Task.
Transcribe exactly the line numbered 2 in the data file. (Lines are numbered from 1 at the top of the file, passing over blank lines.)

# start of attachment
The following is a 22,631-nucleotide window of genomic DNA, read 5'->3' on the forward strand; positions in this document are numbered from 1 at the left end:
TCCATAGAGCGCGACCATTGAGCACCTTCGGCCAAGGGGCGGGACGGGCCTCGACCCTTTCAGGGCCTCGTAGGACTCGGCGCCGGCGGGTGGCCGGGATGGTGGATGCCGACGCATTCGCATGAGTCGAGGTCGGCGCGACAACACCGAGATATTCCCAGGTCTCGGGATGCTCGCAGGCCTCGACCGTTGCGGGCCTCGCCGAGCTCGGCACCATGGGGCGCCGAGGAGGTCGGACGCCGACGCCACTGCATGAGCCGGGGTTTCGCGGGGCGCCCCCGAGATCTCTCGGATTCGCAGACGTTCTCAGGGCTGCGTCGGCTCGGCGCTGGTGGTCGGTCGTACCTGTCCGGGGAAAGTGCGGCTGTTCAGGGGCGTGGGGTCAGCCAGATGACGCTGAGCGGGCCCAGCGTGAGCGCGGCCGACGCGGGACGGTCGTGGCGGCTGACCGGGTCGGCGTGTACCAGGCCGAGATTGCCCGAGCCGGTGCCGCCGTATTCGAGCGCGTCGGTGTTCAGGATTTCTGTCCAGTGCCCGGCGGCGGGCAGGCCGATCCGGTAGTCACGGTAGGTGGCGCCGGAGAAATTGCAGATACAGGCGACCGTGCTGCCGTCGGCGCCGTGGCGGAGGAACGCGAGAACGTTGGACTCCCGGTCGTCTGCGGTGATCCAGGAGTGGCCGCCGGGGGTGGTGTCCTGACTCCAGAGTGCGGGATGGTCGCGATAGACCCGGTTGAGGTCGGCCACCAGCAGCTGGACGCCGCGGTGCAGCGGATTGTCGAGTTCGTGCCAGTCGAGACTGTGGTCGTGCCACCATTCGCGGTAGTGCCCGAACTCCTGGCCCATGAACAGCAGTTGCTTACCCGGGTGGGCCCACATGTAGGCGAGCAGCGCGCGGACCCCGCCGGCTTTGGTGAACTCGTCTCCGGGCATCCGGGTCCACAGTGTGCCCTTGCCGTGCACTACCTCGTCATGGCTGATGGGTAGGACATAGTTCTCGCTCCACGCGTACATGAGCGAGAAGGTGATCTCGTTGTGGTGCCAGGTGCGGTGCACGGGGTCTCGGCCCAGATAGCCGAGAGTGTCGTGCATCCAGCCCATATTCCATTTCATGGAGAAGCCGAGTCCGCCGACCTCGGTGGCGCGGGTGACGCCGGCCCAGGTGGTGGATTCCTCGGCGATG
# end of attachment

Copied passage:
TCCATAGAGCGCGACCATTGAGCACCTTCGGCCAAGGGGCGGGACGGGCCTCGACCCTTTCAGGGCCTCGTAGGACTCGGCGCCGGCGGGTGGCCGGGATGGTGGATGCCGACGCATTCGCATGAGTCGAGGTCGGCGCGACAACACCGAGATATTCCCAGGTCTCGGGATGCTCGCAGGCCTCGACCGTTGCGGGCCTCGCCGAGCTCGGCACCATGGGGCGCCGAGGAGGTCGGACGCCGACGCCACTGCATGAGCCGGGGTTTCGCGGGGCGCCCCCGAGATCTCTCGGATTCGCAGACGTTCTCAGGGCTGCGTCGGCTCGGCGCTGGTGGTCGGTCGTACCTGTCCGGGGAAAGTGCGGCTGTTCAGGGGCGTGGGGTCAGCCAGATGACGCTGAGCGGGCCCAGCGTGAGCGCGGCCGACGCGGGACGGTCGTGGCGGCTGACCGGGTCGGCGTGTACCAGGCCGAGATTGCCCGAGCCGGTGCCGCCGTATTCGAGCGCGTCGGTGTTCAGGATTTCTGTCCAGTGCCCGGCGGCGGGCAGGCCGATCCGGTAGTCACGGTAGGTGGCGCCGGAGAAATTGCAGATACAGGCGACCGTGCTGCCGTCGGCGCCGTGGCGGAGGAACGCGAGAACGTTGGACTCCCGGTCGTCTGCGGTGATCCAGGAGTGGCCGCCGGGGGTGGTGTCCTGACTCCAGAGTGCGGGATGGTCGCGATAGACCCGGTTGAGGTCGGCCACCAGCAGCTGGACGCCGCGGTGCAGCGGATTGTCGAGTTCGTGCCAGTCGAGACTGTGGTCGTGCCACCATTCGCGGTAGTGCCCGAACTCCTGGCCCATGAACAGCAGTTGCTTACCCGGGTGGGCCCACATGTAGGCGAGCAGCGCGCGGACCCCGCCGGCTTTGGTGAACTCGTCTCCGGGCATCCGGGTCCACAGTGTGCCCTTGCCGTGCACTACCTCGTCATGGCTGATGGGTAGGACATAGTTCTCGCTCCACGCGTACATGAGCGAGAAGGTGATCTCGTTGTGGTGCCAGGTGCGGTGCACGGGGTCTCGGCCCAGATAGCCGAGAGTGTCGTGCATCCAGCCCATATTCCATTTCATGGAGAAGCCGAGTCCGCCGACCTCGGTGGCGCGGGTGACGCCGGCCCAGGTGGTGGATTCCTCGGCGATG